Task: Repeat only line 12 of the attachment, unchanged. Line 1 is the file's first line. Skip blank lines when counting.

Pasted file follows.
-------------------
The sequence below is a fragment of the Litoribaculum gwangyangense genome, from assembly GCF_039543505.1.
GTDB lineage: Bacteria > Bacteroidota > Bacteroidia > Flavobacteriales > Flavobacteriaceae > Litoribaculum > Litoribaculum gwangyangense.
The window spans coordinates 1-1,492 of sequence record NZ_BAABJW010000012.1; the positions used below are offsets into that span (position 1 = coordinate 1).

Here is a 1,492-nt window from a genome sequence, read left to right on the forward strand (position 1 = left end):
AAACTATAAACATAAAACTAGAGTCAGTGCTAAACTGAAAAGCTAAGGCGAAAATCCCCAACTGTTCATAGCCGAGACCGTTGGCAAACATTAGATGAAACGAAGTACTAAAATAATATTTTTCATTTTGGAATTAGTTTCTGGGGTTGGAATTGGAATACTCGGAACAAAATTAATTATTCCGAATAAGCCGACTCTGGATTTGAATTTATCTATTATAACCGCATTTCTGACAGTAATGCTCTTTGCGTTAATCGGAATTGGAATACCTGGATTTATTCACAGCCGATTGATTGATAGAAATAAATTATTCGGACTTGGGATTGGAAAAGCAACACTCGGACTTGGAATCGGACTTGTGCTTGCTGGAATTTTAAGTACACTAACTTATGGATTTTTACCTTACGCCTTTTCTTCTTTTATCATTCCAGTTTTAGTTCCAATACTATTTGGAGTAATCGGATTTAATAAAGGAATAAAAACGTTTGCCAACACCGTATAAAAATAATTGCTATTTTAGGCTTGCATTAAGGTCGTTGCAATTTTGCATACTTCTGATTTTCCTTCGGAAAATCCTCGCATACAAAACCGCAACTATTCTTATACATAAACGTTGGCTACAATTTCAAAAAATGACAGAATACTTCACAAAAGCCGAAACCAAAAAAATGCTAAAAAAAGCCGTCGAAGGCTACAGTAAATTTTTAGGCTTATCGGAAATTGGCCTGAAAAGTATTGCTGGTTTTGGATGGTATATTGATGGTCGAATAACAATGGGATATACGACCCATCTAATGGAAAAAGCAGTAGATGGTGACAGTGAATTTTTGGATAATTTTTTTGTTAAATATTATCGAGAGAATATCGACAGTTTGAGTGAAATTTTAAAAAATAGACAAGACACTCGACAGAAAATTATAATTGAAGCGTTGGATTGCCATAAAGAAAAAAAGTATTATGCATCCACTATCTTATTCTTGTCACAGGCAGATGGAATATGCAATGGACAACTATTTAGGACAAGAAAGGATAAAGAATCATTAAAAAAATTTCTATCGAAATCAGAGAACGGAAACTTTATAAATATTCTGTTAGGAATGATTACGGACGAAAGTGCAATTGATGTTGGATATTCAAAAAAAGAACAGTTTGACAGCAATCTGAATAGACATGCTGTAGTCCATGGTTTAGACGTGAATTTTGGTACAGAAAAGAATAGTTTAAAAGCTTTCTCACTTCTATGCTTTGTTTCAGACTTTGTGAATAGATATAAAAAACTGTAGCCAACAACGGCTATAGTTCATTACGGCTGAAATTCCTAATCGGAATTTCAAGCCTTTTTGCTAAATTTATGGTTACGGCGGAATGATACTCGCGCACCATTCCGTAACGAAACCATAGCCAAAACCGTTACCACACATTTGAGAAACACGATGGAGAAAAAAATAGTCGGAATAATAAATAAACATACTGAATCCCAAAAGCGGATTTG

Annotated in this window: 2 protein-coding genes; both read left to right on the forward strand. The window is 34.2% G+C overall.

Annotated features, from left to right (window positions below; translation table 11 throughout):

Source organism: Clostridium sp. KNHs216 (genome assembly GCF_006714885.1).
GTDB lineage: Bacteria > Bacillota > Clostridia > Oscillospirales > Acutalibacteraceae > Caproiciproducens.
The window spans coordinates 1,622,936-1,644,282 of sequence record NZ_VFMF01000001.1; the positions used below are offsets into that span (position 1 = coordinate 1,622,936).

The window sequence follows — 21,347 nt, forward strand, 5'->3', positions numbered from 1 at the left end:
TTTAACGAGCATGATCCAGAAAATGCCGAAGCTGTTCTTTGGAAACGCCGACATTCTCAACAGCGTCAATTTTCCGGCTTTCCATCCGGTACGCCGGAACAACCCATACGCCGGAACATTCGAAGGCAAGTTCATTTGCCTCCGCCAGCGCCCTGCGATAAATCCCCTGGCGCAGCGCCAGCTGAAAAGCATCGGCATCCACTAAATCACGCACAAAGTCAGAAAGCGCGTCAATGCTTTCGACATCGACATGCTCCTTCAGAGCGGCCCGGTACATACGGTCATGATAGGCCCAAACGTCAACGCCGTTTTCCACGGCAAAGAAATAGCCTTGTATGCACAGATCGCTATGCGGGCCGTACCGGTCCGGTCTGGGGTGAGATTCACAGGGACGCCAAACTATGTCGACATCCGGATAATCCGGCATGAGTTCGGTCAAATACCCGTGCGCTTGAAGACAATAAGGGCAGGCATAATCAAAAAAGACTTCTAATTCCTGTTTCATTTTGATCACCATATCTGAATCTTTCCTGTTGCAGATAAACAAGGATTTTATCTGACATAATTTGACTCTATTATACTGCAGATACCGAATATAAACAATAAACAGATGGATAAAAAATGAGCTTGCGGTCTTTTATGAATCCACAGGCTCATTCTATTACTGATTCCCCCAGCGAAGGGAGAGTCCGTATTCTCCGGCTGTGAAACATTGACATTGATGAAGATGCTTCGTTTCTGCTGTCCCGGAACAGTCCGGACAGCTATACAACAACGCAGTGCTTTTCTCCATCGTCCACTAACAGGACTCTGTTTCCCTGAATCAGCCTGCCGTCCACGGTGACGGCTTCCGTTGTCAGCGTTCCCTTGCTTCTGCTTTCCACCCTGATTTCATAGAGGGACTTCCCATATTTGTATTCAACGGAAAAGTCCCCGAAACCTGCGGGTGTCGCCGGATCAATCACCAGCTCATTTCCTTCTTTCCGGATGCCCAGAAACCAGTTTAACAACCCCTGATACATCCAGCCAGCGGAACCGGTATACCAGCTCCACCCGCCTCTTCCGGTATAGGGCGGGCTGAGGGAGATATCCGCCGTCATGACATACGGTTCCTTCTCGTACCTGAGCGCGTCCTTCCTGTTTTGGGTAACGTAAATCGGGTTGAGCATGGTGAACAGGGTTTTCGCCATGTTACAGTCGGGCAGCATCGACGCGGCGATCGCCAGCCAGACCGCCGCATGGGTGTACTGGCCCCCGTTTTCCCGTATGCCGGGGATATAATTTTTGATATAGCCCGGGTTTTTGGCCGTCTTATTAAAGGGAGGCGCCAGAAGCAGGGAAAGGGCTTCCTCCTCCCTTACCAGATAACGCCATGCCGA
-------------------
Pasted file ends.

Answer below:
TTTAACGAGCATGATCCAGAAAATGCCGAAGCTGTTCTTTGGAAACGCCGACATTCTCAACAGCGTCAATTTTCCGGCTTTCCATCCGGTACGCCGGAACAACCCATACGCCGGAACATTCGAAGGCAAGTTCATTTGCCTCCGCCAGCGCCCTGCGATAAATCCCCTGGCGCAGCGCCAGCTGAAAAGCATCGGCATCCACTAAATCACGCACAAAGTCAGAAAGCGCGTCAATGCTTTCGACATCGACATGCTCCTTCAGAGCGGCCCGGTACATACGGTCATGATAGGCCCAAACGTCAACGCCGTTTTCCACGGCAAAGAAATAGCCTTGTATGCACAGATCGCTATGCGGGCCGTACCGGTCCGGTCTGGGGTGAGATTCACAGGGACGCCAAACTATGTCGACATCCGGATAATCCGGCATGAGTTCGGTCAAATACCCGTGCGCTTGAAGACAATAAGGGCAGGCATAATCAAAAAAGACTTCTAATTCCTGTTTCATTTTGATCACCATATCTGAATCTTTCCTGTTGCAGATAAACAAGGATTTTATCTGACATAATTTGACTCTATTATACTGCAGATACCGAATATAAACAATAAACAGATGGATAAAAAATGAGCTTGCGGTCTTTTATGAATCCACAGGCTCATTCTATTACTGATTCCCCCAGCGAAGGGAGAGTCCGTATTCTCCGGCTGTGAAACATTGACATTGATGAAGATGCTTCGTTTCTGCTGTCCCGGAACAGTCCGGACAGCTATACAACAACGCAGTGCTTTTCTCCATCGTCCACTAACAGGACTCTGTTTCCCTGAATCAGCCTGCCGTCCACGGTGACGGCTTCCGTTGTCAGCGTTCCCTTGCTTCTGCTTTCCACCCTGATTTCATAGAGGGACTTCCCATATTTGTATTCAACGGAAAAGTCCCCGAAACCTGCGGGTGTCGCCGGATCAATCACCAGCTCATTTCCTTCTTTCCGGATGCCCAGAAACCAGTTTAACAACCCCTGATACATCCAGCCAGCGGAACCGGTATACCAGCTCCACCCGCCTCTTCCGGTATAGGGCGGGCTGAGGGAGATATCCGCCGTCATGACATACGGTTCCTTCTCGTACCTGAGCGCGTCCTTCCTGTTTTGGGTAACGTAAATCGGGTTGAGCATGGTGAACAGGGTTTTCGCCATGTTACAGTCGGGCAGCATCGACGCGGCGATCGCCAGCCAGACCGCCGCATGGGTGTACTGGCCCCCGTTTTCCCGTATGCCGGGGATATAATTTTTGATATAGCCCGGGTTTTTGGCCGTCTTATTAAAGGGAGGCGCCAGAAGCAGGGAAAGGGCTTCCTCCTCCCTTACCAGATAACGCCATGCCGA